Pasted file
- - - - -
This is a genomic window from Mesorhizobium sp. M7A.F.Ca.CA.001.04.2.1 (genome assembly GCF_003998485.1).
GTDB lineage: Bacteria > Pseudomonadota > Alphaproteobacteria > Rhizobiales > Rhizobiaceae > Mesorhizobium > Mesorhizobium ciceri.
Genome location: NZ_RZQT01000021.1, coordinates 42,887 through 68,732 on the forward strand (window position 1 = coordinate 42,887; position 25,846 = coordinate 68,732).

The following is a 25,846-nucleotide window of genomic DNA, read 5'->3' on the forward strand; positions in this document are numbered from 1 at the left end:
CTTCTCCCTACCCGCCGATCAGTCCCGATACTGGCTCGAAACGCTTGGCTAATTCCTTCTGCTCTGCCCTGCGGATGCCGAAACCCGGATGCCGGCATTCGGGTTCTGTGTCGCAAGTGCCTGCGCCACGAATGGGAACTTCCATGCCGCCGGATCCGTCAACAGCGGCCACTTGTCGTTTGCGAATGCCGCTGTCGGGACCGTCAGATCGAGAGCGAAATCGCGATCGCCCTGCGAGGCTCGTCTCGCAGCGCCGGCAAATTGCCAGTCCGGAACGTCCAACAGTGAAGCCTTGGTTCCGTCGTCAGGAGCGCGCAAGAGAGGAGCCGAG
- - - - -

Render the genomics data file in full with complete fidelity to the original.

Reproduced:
This is a genomic window from Mesorhizobium sp. M7A.F.Ca.CA.001.04.2.1 (genome assembly GCF_003998485.1).
GTDB lineage: Bacteria > Pseudomonadota > Alphaproteobacteria > Rhizobiales > Rhizobiaceae > Mesorhizobium > Mesorhizobium ciceri.
Genome location: NZ_RZQT01000021.1, coordinates 42,887 through 68,732 on the forward strand (window position 1 = coordinate 42,887; position 25,846 = coordinate 68,732).

The following is a 25,846-nucleotide window of genomic DNA, read 5'->3' on the forward strand; positions in this document are numbered from 1 at the left end:
CTTCTCCCTACCCGCCGATCAGTCCCGATACTGGCTCGAAACGCTTGGCTAATTCCTTCTGCTCTGCCCTGCGGATGCCGAAACCCGGATGCCGGCATTCGGGTTCTGTGTCGCAAGTGCCTGCGCCACGAATGGGAACTTCCATGCCGCCGGATCCGTCAACAGCGGCCACTTGTCGTTTGCGAATGCCGCTGTCGGGACCGTCAGATCGAGAGCGAAATCGCGATCGCCCTGCGAGGCTCGTCTCGCAGCGCCGGCAAATTGCCAGTCCGGAACGTCCAACAGTGAAGCCTTGGTTCCGTCGTCAGGAGCGCGCAAGAGAGGAGCCGAG